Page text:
I then returned to Flinders University, where the ELISA has been upgraded to a specific human p75ECD ELISA robot setup (Figure 2), and I run the testing of urine samples from clinical trials and research collaborations (such as the CrEATe consortium & Prof Benatar) with A/Prof Rogers. Testing p75ECD in clinical trials is very exciting, as we can determine if it is useful as a pharmacodynamic marker. The robot also enables us to test samples much quicker, allowing our team more time to build a larger panel of biomarkers which tell us about different parts of disease.
While p75ECD is a biomarker of damage to motor neurons and other cells, many other processes in the body go awry in MND. One of these is the immune system, where it is hypothesised that the protective anti-inflammation environment becomes inefficient as motor neurons and other cells become damaged. The immune response then changes to a damaging pro-inflammation process which contributes to worsening disease. Several markers of the pro-inflammatory response have been researched by others in spinal fluid and blood, but not many in urine.
In our recent study we tested a small molecule called neopterin as a pro-inflammation biomarker. We know from research by others that neopterin is released by the immune system in the damaging pro-inflammation state and found in urine in the clinic in this state (including in COVID-19). This time, we used an inhibition ELISA rather than the sandwich ELISA we use for p75ECD (Figure 1B).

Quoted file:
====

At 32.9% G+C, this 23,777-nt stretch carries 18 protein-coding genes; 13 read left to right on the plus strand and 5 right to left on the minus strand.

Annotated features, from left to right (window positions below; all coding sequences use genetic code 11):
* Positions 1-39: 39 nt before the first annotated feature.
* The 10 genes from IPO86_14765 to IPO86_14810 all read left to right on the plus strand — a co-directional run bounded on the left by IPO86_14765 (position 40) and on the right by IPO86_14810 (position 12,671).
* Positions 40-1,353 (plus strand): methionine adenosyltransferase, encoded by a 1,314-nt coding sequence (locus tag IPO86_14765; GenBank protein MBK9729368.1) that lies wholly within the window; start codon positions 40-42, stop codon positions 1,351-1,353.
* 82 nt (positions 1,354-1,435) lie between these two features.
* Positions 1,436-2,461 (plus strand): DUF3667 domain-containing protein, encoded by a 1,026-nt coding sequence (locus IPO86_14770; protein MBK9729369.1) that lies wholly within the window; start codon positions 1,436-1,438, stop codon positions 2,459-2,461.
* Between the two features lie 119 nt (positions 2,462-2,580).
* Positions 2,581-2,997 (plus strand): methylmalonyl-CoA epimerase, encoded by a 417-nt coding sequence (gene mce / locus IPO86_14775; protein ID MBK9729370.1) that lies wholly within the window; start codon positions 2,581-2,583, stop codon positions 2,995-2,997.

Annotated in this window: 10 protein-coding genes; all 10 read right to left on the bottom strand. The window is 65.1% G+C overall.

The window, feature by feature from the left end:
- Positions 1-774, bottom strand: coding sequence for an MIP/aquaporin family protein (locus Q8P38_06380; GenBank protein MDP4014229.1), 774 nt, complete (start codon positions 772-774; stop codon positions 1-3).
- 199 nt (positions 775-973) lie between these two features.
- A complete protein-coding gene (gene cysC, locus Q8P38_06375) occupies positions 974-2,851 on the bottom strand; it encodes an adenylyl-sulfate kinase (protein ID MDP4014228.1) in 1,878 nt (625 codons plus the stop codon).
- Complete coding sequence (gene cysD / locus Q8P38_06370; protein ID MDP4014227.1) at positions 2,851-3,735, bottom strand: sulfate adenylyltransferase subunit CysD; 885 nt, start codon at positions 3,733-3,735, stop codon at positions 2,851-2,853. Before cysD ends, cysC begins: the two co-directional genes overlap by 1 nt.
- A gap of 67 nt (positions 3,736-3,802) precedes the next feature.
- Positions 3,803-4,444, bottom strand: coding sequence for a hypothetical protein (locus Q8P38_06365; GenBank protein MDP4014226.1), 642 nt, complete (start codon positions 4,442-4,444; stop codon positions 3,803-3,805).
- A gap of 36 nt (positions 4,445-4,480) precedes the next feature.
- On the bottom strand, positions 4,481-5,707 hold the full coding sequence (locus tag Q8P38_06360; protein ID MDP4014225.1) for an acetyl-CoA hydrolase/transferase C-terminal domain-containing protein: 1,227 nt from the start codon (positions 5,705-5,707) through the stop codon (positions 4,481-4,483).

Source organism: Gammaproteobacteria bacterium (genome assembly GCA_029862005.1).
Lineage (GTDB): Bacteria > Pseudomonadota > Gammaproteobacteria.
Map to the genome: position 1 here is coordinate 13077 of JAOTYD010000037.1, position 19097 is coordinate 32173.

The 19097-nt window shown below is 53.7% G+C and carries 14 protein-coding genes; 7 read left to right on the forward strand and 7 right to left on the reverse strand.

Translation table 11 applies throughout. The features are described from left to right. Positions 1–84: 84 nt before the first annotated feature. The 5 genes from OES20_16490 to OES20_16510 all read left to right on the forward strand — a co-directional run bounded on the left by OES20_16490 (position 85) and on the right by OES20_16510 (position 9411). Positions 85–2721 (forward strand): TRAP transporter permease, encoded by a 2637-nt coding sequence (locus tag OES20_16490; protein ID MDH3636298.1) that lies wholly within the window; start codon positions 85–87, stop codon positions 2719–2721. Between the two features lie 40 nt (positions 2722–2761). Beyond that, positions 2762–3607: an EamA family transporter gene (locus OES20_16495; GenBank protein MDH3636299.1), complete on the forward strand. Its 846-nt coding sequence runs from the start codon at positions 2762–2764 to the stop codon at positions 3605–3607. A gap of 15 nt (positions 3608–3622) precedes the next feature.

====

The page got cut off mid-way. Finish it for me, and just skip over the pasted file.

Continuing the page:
Testing urinary neopterin, and clinical information from participants in Australia and America along with p75ECD we found that neopterin is increased in the urine of people with MND and increases as the disease progresses, suggesting neopterin may also be useful as a disease progression biomarker along with p75ECD (Figure 3)5.
Our next steps with neopterin are the subject of Vassilios Karnaros’ PhD, in which larger groups of people are being tested and a high-performance liquid chromatography mass spectrometry method is being developed for neopterin testing. We then hope to use this method to quickly measure neopterin in clinical trials of drugs that target inflammation to see if it is a pharmacodynamic marker.
Another arm of our research program is the impact of human endogenous retroviruses (HERVs) in MND. It is hypothesised that MND may be caused or triggered by HERV-K, one of the types of viruses which infected animals and humans over millions of years of evolution and have since become part of our genes. Other researchers have found that genetic components coded by HERV-K are higher than normal in brain samples from people with MND, and that activating HERV-K genes killed healthy human neurons in experimental conditions. The Lighthouse clinical trials are investigating anti-retroviral treatment for MND, and PhD student Megan Dubowsky is determining if this anti-retroviral impacts the TDP-43 protein changes and immune dysfunction known to occur in MND using a mouse model. So far, we have found that MND mice treated with the anti-retrovirals have improved movement compared to the untreated mice, and we are continuing to research the immune and TDP-43 involvement.
Blog | 17 July 2019 | Martina Slapkova
Could MND be treated by HIV drugs?
Our research program is unique in using the non-invasive biomarker source of urine for potential MND biomarkers in models and people with MND. We are hopeful that our basic research and work in clinical trials will provide useful in drug development and clinical trials in MND.
- Miller et al., 2020, NEJM
- Shepheard et al., 2014, PLoS One
- Shepheard et al., 2017, Neurology
- Shepheard, et al., 2020, J Neurol Neurosurg Psychiatry
- Shepheard & Karnaros et al., 2022, Europ J Neurology